The Pas

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This article is about the town in Manitoba, Canada. For the commune in France, see Le Pas. For other uses, see PAS (disambiguation).
Town of The Pas
Welcome sign
Welcome sign
Official seal of Town of The Pas
Seal
Motto: Adventure Territory
Town of The Pas is located in Manitoba
Town of The Pas
Town of The Pas
Coordinates: 53°49′30″N 101°15′12″W / 53.82500°N 101.25333°W / 53.82500; -101.25333Coordinates: 53°49′30″N 101°15′12″W / 53.82500°N 101.25333°W / 53.82500; -101.25333
Country Canada
Province Manitoba
Census division 21
Region Northern Region
Incorporated (town) 1912
Government
 • Mayor Jim Scott
Area[1][2]
 • Land 47.83 km2 (18.47 sq mi)
 • Urban 14.15 km2 (5.46 sq mi)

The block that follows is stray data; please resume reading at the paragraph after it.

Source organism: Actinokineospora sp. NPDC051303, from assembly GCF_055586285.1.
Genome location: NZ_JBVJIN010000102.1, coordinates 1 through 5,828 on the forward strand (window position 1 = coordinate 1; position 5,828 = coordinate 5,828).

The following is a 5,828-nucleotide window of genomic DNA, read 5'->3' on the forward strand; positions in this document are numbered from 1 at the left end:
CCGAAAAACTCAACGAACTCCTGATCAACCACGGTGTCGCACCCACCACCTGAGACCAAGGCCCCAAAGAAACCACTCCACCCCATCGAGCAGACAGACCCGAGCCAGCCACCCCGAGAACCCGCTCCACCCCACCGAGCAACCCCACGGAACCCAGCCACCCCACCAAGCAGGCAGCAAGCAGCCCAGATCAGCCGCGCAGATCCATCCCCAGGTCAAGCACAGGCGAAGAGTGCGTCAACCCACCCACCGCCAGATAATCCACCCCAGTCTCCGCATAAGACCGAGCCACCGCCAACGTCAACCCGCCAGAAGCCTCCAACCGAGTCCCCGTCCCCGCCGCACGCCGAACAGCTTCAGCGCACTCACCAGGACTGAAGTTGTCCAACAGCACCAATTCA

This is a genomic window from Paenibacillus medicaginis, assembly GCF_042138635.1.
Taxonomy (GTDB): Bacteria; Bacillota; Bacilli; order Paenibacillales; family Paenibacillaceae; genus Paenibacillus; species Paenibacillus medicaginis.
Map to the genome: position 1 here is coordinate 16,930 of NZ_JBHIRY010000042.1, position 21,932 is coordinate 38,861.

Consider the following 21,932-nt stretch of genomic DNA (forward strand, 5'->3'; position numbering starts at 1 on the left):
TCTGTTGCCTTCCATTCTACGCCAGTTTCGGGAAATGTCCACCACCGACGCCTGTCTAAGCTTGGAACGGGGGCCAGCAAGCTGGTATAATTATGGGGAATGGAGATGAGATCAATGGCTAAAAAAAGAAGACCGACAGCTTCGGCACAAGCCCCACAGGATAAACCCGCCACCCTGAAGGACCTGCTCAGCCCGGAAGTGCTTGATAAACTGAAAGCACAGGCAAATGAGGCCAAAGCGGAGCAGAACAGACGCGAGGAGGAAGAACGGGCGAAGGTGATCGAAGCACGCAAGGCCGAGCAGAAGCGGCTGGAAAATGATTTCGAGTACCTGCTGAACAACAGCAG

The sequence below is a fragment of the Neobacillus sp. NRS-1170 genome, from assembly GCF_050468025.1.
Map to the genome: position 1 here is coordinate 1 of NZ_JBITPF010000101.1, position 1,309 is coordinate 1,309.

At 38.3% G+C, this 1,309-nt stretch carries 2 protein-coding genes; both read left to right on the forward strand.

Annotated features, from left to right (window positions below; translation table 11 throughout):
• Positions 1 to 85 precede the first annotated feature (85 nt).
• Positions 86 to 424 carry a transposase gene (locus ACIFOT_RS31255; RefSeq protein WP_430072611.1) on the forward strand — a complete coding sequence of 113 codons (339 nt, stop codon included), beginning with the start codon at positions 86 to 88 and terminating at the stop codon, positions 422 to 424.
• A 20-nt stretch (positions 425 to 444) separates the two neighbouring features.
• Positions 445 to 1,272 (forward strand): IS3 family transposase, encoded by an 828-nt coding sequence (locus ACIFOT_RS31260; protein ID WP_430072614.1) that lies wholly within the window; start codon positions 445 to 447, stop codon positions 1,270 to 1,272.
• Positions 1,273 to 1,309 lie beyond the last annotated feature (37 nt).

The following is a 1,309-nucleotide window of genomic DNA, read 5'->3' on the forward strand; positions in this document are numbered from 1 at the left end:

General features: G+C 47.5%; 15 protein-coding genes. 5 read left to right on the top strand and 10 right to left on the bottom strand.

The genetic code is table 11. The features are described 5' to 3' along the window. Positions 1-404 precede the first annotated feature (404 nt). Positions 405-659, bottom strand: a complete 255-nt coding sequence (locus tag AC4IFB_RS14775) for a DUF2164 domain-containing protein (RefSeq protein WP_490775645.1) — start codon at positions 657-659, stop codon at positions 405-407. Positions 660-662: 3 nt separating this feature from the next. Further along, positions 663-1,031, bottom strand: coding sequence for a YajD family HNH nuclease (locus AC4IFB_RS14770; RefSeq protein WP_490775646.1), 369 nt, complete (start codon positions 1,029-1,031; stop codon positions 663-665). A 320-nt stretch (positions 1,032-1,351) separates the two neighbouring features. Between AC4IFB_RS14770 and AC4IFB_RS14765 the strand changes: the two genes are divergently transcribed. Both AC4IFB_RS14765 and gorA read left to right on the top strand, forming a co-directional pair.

Elevation 271 m (889 ft)
Population (2011)[1][2]
 • City 5,513
 • Density 115.3/km2 (299/sq mi)
 • Urban 5,689
 • Urban density 402.1/km2 (1,041/sq mi)
Time zone CST (UTC−5)
 • Summer (DST) CDT (UTC−6)

The Pas (/ðəˈpɑː/; French: Le Pas) is a town in Manitoba, Canada, located at the confluence of the Pasquia River and the Saskatchewan River within Division No. 21 in the Northern Region. It is approximately 630 km (390 mi) northwest of the provincial capital, Winnipeg, and 40 km (25 mi) from the border of Saskatchewan. It is sometimes still called Paskoyac by locals after the first trading post, called Fort Paskoya and constructed during French colonial rule. The Pasquia River begins in the Pasquia Hills in east central Saskatchewan. The French in 1795 knew the river as Basquiau.